You may also like

problem icon

Cut Nets

Each of the nets of nine solid shapes has been cut into two pieces. Can you see which pieces go together?

problem icon

Magnetic Personality

60 pieces and a challenge. What can you make and how many of the pieces can you use creating skeleton polyhedra?

problem icon

Lighting up Time

A very mathematical light - what can you see?

A Chain of Eight Polyhedra

Stage: 2 Challenge Level: Challenge Level:2 Challenge Level:2

Many of you sent solutions to this problem, although none of you tried to find more than one way of making a chain. Wilson from Beecroft Primary School sent in a diagram which shows one chain very clearly. In fact Wilson noticed that this is a loop, not just a chain:

cuboid, cube, square based pyramid, hexagonal pyramid, hexagonal prism, pentagonal prism, pengatonal pyramid, traingular prism, back to cuboid.

Rachael, Chloe and Emilia from Ardingly College Junior School found a different chain:

Hexagonal prism
Hexagonal based pyramid
Pentagonal based pyramid
Pentagonal prism
Cuboid
Cube
Square based pyramid
Triangular prism

Zara, also from Ardingly College Junior School discovered another chain:

Triangular prism - Square based pyramid - cube - cuboid - pentagonal prism - hexagonal prism - hexagonal based pyramid - pentagonal based pyramid.
The links between these eight shapes are that between the triangular prism and square based pyramid are the triangle. Next the link is the square, then the square again. Between the cuboid and pentagonal prism is the rectangle. Next the link is rectangle again then the hexagon. Last of all the link is the triangle.

Do these make loops too?
Alex and Katie from Woodfall Junior described how the links worked in their loop:

Cube connects to the cuboid by a square.
Cuboid connects to the hexagonal prism by a rectangle.
Hexagonal prism connects to the hexagonal based pyramid by a hexagon.
Hexagonal based pyramid connects to the pentagonal based pyramid by an isoceles triangle.
Pentagonal based pyramid connects to the pentagonal prism by a pentagon.
Pentagonal prism connects to the triangular prism by a rectangle.
Triangular prism connects to the square based pyramid by an equilateral triangle.
Square based pyramid connects to the cube by a square.

Then we asked you how many different ways there are to make a loop.

Danny, aged 11, explained how he went about it:

I made a table of what types of faces each shape has, and then worked out from that which shapes can go next to each other.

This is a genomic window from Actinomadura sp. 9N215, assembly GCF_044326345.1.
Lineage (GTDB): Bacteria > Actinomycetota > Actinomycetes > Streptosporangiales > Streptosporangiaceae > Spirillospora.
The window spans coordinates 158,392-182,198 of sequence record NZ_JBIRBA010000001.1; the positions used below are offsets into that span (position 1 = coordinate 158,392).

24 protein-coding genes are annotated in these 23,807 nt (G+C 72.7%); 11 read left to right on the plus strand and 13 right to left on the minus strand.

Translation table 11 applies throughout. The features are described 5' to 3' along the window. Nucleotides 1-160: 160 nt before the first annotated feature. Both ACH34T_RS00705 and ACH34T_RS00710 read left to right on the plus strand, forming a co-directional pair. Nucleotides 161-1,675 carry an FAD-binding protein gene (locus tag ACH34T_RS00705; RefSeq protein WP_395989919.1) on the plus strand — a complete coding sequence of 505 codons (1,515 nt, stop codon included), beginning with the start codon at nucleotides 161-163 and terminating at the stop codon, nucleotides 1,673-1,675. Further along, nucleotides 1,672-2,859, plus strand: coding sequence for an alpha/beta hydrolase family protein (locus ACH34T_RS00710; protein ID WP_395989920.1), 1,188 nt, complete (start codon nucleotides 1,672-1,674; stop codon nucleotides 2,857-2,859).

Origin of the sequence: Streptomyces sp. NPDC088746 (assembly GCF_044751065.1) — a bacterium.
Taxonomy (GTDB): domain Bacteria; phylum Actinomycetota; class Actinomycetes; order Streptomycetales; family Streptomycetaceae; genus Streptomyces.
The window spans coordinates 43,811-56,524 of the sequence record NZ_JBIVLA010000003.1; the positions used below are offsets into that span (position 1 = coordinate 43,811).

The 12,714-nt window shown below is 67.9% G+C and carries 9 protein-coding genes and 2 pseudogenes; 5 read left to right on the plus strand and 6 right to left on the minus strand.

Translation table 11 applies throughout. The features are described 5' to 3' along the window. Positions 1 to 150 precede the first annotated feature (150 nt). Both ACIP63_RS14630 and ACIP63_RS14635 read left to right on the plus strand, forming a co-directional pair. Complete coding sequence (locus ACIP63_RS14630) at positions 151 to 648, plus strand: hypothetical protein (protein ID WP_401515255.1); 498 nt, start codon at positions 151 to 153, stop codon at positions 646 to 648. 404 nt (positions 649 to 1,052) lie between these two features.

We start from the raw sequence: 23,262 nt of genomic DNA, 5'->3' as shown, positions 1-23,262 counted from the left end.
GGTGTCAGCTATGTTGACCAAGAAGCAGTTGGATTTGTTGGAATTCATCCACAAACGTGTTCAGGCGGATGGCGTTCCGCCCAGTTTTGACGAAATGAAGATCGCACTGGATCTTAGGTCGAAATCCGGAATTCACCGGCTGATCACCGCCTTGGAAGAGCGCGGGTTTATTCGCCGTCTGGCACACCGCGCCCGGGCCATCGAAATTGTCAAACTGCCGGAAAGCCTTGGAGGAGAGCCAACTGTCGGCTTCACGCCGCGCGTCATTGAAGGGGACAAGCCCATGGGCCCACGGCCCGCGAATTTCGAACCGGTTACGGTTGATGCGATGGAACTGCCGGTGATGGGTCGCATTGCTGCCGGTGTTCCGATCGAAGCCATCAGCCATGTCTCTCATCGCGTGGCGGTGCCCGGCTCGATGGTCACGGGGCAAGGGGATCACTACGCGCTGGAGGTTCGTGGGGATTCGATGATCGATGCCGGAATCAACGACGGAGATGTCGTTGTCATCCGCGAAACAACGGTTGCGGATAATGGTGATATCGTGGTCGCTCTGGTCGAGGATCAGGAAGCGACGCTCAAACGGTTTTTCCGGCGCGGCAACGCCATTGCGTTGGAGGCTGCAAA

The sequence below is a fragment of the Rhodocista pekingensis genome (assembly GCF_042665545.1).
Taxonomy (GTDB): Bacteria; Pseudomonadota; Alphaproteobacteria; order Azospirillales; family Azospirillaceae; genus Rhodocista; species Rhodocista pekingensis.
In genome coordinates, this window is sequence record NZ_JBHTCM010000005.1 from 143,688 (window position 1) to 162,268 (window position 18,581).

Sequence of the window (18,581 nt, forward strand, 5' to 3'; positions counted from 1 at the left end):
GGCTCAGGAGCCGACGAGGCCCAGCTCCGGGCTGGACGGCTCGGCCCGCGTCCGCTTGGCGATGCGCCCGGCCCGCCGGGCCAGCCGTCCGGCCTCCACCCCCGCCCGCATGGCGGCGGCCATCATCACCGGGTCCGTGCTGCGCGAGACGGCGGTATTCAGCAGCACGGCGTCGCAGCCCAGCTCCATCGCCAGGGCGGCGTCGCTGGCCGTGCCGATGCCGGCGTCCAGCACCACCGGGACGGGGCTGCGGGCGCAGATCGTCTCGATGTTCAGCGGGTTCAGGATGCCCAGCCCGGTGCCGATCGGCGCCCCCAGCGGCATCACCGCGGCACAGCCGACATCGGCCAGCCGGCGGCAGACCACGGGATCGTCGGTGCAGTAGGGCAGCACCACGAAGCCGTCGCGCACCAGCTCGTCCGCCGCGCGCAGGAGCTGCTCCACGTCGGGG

Square faceHexagon faceTriangle facePentagon faceRectangle face
CubeYesNoNoNoNo
Hexagon-based pyramidNoYesYesNoNo
Pentagonal prismNoNoNoYesYes
Square-based pyramidYesNoYesNoNo
Hexagonal prismNoYesNoNoYes
CuboidYesNoNoNoYes
Pentagon-based pyramidNoNoYesYesNo
Trianglar prismNoNoYesNoYes

ShapeGoes with
CubeSquare-based pyramid, Cuboid
Hexagon-based pyramidHexagonal prism,Square-based pyramid,Pentagon-based pyramid,Trianglar prism
Pentagonal prismPentagon-based pyramid, Hexagonal prism, Cuboid, Trianglar prism
Square-based pyramidCube, Cuboid, Hexagon-based pyramid,Pentagon-based pyramid, Trianglar prism
Hexagonal prism Hexagon-based pyramid, Pentagonal prism, Cuboid, Trianglar prism
CuboidCube, Square-based pyramid,Pentagonal prism,Hexagonal prism,Trianglar prism
Pentagon-based pyramidPentagonal prism, Hexagon-based pyramid,Square-based pyramid,Trianglar prism
Trianglar prismHexagon-based pyramid ,Square-based pyramid,Pentagon-based pyramid,Pentagonal prism,Hexagonal prism,Cuboid

Then I saw that a cube can only go between the cuboid and the square-based pyramid, because they are the only two other shapes with square faces, so I put those three together. Then I saw which shapes could go next to the square-based pyramid, which are the cube, cuboid, hexagon-based pyramid, pentagon-based pyramid and triangular prism. But I'd already counted the cube and the cuboid, so I made a decision tree with three branches, one for the hexagon-based pyramid, one for the pentagon-based pyramid and one for the triangular prism.



I made branches from those using all the shapes they could go with that I hadn't used before, and continued until either the branch couldn't go any further or I'd counted all 8 shapes. I made 27 branches using all 8 shapes.


Then I had to see if they could join back to the cuboid again. Only the prisms could, because the other shapes had either been used to start off the chain or didn't have any faces the same as the cuboid. So I had 17 branches with all 8 shapes that could join back to the cuboid to make a loop.


Fantastic, Danny! Thank you!